Okay, so lots of debate here, but I’ll stick to just listing some apps, and annotating with key features:
GoodReader: For reading .pdf docs. Recommend to all students, as it allow you to paste urls, or attachments, has a good convert to plain text option; this is good for reading from your phone (i wouldn’t know this, firsthand, as I just upgraded my flip phone, to a text-phone…don’t get me started!), a filing system, and you can connect to documents. Oh, and you can use i-annotate alongside this for highlighting when you read.
Readability: Can make a reading list for later. Okay then.
Penultimate: write notes with your finger…or get a stylus and fall back to the PDAs of yesteryear (I really dislike the stylus option).
Olive Tree: This is a bible reader, and stores your notes in Evernote
Memeo: connects to your reader and can grab Google docs stored in the ipad when you aren’t connected. Now that IS handy.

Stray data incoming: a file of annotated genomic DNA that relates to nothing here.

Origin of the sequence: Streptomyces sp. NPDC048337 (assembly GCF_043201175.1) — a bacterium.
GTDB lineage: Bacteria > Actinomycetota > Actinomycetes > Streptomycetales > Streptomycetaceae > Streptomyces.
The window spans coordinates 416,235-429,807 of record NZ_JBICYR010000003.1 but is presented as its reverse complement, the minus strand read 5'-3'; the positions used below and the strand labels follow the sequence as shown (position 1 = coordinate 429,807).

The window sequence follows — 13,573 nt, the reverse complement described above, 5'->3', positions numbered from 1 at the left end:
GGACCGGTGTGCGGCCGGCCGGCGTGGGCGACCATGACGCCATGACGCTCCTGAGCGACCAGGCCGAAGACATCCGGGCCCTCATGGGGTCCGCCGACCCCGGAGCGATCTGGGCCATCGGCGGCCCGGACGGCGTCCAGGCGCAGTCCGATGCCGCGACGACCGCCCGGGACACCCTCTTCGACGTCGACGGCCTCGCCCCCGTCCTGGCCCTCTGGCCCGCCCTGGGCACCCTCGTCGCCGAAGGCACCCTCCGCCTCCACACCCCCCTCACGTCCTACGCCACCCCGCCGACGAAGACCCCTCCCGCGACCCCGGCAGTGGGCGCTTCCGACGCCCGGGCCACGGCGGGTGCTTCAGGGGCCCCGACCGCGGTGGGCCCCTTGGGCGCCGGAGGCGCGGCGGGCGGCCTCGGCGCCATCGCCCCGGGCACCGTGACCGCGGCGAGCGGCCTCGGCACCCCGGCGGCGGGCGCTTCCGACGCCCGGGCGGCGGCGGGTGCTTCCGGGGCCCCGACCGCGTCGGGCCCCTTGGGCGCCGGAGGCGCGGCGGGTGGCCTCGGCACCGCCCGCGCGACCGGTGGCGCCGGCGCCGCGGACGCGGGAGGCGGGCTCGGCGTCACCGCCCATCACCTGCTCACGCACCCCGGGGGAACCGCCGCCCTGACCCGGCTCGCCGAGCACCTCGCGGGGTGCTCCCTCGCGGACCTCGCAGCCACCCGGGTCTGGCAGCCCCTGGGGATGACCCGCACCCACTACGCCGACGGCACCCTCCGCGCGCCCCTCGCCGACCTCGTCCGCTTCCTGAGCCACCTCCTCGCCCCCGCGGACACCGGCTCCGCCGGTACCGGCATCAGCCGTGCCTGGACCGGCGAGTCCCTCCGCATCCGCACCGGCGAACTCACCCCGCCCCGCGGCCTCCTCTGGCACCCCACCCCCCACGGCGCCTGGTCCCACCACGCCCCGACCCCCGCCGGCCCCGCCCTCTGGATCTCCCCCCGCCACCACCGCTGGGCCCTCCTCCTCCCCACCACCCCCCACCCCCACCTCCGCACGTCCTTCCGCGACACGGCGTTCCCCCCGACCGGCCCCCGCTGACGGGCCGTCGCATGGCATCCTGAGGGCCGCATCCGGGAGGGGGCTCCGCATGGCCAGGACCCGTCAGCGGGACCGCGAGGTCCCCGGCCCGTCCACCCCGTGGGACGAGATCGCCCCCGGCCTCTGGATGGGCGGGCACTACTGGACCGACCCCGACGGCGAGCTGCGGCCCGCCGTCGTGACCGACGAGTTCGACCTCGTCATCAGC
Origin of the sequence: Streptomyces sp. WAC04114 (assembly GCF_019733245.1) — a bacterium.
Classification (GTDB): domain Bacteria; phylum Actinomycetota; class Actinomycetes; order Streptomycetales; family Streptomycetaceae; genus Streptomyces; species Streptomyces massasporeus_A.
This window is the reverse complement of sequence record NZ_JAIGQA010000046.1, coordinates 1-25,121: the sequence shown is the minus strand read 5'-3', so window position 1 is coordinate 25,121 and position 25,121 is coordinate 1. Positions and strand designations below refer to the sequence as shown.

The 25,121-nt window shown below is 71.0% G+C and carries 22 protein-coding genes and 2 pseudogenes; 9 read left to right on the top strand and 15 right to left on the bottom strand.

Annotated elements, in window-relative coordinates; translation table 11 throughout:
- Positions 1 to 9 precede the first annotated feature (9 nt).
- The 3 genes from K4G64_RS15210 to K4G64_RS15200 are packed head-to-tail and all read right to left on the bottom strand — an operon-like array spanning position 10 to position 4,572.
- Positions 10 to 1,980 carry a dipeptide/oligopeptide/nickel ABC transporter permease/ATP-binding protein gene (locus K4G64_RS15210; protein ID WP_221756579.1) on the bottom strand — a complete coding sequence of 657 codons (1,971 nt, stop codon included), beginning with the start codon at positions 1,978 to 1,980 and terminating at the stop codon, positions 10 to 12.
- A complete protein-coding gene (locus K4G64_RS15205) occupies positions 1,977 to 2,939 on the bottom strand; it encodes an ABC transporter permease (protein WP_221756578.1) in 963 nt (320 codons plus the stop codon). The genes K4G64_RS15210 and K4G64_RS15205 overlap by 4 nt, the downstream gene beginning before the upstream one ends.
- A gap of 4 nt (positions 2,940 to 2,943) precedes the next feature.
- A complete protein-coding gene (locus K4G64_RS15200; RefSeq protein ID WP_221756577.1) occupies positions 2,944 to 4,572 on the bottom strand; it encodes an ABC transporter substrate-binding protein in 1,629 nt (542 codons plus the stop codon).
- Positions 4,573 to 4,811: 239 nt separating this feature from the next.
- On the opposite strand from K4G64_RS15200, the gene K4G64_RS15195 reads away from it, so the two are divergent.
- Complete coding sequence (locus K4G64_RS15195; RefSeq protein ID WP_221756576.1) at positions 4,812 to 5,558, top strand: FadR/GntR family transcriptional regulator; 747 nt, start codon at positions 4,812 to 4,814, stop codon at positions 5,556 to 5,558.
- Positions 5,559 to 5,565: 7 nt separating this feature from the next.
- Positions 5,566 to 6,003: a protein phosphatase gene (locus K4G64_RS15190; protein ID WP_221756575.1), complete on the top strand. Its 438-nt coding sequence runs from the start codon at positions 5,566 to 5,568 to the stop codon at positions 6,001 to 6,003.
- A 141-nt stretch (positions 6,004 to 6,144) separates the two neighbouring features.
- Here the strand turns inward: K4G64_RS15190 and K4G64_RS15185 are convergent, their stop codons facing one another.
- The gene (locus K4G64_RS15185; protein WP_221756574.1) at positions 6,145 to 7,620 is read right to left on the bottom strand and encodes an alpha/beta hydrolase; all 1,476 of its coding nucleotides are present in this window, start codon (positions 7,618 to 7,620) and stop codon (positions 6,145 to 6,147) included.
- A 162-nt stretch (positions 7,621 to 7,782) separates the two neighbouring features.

iBooks: Have it already. you can grab, read, comment on
Pages: can be wonky I guess, so the recommendation is to look to:
docs to go
Evernote: (The course recommends this, but it has terrible reviews- I will avoid as I am not a huge fan of this suite, with the exception of penultimate. I really don’t like Skitch and in my tests, I haven’t liked Evernote. But what is one’s opinion is one’s own..right?
Instapaper: can save at their website for later use.
So I will include here a brief mention of enhanced e-books. There are apps for books or parts of books, where the actions are interactive. Examples are dragging the garbage into a bowl. Making a rope swing. I have the AliceLite, a shortened version of Alice in Wonderland that is sososo cool. There is a great site for interactive stories for kids at Digital Storytime. I like this site, because it reviews the goods before you buy them.